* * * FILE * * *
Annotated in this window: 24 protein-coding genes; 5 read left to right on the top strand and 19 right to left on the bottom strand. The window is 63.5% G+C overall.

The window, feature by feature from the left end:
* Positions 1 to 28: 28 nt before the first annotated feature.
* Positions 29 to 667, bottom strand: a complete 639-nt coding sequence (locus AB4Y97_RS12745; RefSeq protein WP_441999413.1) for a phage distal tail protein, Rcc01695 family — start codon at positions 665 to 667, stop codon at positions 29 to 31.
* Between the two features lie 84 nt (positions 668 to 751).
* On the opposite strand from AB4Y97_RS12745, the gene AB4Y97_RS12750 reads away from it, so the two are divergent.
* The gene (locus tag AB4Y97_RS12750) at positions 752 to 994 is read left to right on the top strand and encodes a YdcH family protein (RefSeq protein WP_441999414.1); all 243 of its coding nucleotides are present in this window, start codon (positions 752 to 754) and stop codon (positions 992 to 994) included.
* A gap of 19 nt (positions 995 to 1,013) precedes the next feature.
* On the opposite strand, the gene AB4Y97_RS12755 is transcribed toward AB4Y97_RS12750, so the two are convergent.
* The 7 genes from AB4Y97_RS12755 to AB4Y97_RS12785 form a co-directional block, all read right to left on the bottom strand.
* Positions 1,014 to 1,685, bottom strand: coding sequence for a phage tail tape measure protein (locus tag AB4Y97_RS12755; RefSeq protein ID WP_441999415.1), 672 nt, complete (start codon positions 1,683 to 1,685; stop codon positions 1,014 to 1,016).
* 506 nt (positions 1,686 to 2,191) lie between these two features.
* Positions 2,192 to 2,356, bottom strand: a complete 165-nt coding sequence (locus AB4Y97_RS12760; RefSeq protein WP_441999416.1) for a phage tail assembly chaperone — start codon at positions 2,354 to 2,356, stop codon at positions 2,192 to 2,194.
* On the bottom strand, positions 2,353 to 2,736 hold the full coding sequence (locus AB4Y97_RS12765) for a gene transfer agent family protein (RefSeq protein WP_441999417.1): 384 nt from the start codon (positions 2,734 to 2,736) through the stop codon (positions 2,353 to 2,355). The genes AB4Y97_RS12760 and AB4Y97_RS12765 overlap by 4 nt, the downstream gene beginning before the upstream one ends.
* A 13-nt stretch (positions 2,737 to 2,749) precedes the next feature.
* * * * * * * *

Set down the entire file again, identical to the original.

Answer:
Annotated in this window: 24 protein-coding genes; 5 read left to right on the top strand and 19 right to left on the bottom strand. The window is 63.5% G+C overall.

The window, feature by feature from the left end:
* Positions 1 to 28: 28 nt before the first annotated feature.
* Positions 29 to 667, bottom strand: a complete 639-nt coding sequence (locus AB4Y97_RS12745; RefSeq protein WP_441999413.1) for a phage distal tail protein, Rcc01695 family — start codon at positions 665 to 667, stop codon at positions 29 to 31.
* Between the two features lie 84 nt (positions 668 to 751).
* On the opposite strand from AB4Y97_RS12745, the gene AB4Y97_RS12750 reads away from it, so the two are divergent.
* The gene (locus tag AB4Y97_RS12750) at positions 752 to 994 is read left to right on the top strand and encodes a YdcH family protein (RefSeq protein WP_441999414.1); all 243 of its coding nucleotides are present in this window, start codon (positions 752 to 754) and stop codon (positions 992 to 994) included.
* A gap of 19 nt (positions 995 to 1,013) precedes the next feature.
* On the opposite strand, the gene AB4Y97_RS12755 is transcribed toward AB4Y97_RS12750, so the two are convergent.
* The 7 genes from AB4Y97_RS12755 to AB4Y97_RS12785 form a co-directional block, all read right to left on the bottom strand.
* Positions 1,014 to 1,685, bottom strand: coding sequence for a phage tail tape measure protein (locus tag AB4Y97_RS12755; RefSeq protein ID WP_441999415.1), 672 nt, complete (start codon positions 1,683 to 1,685; stop codon positions 1,014 to 1,016).
* 506 nt (positions 1,686 to 2,191) lie between these two features.
* Positions 2,192 to 2,356, bottom strand: a complete 165-nt coding sequence (locus AB4Y97_RS12760; RefSeq protein WP_441999416.1) for a phage tail assembly chaperone — start codon at positions 2,354 to 2,356, stop codon at positions 2,192 to 2,194.
* On the bottom strand, positions 2,353 to 2,736 hold the full coding sequence (locus AB4Y97_RS12765) for a gene transfer agent family protein (RefSeq protein WP_441999417.1): 384 nt from the start codon (positions 2,734 to 2,736) through the stop codon (positions 2,353 to 2,355). The genes AB4Y97_RS12760 and AB4Y97_RS12765 overlap by 4 nt, the downstream gene beginning before the upstream one ends.
* A 13-nt stretch (positions 2,737 to 2,749) precedes the next feature.